The Centers for Disease Control released a new maternal mortality rate in the United States on Monday, and it makes a big splash: the maternal mortality rate in the United States exceeds 600 deaths per 100,000 live births.
It is an eye-popping statistic and certainly worthy of public attention. If we are serious about bringing the maternal mortality rate down to 0 deaths per 100,000 births, the new report shows that we still have a long way to go.
It may not be the only such number that exists either, however. There are several other important reasons why the U.S. maternal mortality rate is so far off its goal:
– The 2016 maternal mortality report only measured maternal deaths in pregnant women. For this reason, it does not include the deaths of babies who are stillborn or die as a result of delivery-related complications. This leaves out 1.2 million fewer maternal deaths every year in the United States. A related issue is that the CDC’s new mother mortality rate fails to account for all reasons a pregnancy might go wrong, including those that aren’t typically shown in maternal mortality reports. In contrast, the World Health Organization, for example, studies only maternal death after childbirth, and the CDC report’s definition of a pregnancy death excludes stillbirths and premature births (meaning many miscarriages are not counted).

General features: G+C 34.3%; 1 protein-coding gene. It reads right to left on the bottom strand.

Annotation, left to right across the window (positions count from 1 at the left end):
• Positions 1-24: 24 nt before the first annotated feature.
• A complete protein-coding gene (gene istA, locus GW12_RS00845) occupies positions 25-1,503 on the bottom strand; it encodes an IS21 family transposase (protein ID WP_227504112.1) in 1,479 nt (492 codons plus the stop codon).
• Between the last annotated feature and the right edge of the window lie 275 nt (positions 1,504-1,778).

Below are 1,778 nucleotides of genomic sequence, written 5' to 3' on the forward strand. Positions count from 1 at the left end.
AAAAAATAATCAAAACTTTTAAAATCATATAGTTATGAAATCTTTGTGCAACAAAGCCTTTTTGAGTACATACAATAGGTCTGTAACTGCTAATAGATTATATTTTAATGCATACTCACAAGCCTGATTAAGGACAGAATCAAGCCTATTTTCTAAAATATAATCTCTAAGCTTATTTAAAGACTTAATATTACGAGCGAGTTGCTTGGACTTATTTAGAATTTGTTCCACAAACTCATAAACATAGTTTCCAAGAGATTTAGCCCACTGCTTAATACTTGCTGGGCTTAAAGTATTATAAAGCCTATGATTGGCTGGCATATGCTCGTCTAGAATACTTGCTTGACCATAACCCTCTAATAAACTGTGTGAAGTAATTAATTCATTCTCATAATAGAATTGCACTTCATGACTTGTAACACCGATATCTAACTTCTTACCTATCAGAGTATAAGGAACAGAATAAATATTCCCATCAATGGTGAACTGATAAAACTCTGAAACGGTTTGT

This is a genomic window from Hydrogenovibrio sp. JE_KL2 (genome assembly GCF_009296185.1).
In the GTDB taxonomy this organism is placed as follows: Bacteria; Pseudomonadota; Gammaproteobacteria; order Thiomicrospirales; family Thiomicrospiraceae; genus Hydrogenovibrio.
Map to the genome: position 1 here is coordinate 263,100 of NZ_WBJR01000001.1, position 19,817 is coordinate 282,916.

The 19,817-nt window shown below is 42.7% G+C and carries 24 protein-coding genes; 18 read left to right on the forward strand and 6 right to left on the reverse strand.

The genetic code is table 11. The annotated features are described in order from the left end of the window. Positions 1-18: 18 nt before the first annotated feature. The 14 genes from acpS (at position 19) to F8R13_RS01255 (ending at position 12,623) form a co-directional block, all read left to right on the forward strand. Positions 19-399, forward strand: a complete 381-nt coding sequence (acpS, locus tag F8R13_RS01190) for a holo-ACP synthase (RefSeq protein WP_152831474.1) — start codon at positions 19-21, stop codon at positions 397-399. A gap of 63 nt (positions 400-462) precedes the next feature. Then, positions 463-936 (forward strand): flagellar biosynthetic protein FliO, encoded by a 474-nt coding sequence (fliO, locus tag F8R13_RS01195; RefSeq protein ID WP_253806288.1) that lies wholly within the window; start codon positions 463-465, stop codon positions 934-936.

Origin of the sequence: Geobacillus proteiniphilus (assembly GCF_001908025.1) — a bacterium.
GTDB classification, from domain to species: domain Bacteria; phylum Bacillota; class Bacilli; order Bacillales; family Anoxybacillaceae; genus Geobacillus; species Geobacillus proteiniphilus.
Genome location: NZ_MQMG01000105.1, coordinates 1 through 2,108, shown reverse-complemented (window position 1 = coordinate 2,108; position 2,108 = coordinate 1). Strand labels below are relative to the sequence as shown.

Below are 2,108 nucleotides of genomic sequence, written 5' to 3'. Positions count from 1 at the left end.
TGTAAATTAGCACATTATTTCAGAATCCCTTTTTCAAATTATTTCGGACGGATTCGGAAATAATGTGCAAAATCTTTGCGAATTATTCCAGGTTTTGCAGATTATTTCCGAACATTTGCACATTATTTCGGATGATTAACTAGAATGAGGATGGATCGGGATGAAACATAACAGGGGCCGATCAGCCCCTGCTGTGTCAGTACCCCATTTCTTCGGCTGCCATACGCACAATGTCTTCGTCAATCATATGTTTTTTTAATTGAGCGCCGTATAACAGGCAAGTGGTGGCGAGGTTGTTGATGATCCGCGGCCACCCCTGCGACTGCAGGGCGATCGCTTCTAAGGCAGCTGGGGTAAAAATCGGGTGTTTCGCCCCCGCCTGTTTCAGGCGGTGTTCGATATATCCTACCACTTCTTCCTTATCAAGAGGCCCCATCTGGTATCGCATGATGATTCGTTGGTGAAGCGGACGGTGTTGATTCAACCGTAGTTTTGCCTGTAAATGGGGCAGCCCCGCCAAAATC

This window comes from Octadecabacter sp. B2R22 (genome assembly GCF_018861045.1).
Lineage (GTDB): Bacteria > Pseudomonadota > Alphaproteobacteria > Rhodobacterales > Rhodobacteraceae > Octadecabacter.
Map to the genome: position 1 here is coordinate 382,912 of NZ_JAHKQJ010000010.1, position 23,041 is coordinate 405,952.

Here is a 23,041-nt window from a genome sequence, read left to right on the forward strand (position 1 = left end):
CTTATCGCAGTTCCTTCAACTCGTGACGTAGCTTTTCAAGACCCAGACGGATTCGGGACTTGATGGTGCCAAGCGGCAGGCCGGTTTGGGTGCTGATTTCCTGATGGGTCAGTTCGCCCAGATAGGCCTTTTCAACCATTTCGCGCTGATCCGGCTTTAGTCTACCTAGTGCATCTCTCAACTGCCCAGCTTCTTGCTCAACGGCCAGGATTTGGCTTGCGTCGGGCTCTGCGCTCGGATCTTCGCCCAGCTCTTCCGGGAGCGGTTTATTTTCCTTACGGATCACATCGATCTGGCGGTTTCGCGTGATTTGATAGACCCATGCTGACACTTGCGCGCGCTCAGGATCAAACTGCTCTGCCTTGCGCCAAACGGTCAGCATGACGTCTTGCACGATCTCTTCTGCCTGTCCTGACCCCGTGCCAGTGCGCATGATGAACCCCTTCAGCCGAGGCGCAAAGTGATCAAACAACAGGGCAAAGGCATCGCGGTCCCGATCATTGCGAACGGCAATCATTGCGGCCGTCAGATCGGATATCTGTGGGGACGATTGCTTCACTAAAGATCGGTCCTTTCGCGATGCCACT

– Many deaths of pregnant women don’t show up in the maternal mortality report at all. There are about one million postpartum hemorrhages every year and nearly all are not counted as maternal deaths. The vast majority of these may also go unnoticed, because they’re not life-threatening but are serious enough that they should be reported.
– Mothers who die at home from pregnancy or childbirth-related complications are not counted as maternal deaths because their deaths do not occur in a hospital.
One more important reason, however, why the United States is far away from its goal is that it’s still woefully under-reporting its maternal deaths. The U.S. is the only country in the world where it fails to report the death of any woman during childbirth or to document an individual’s cause of death.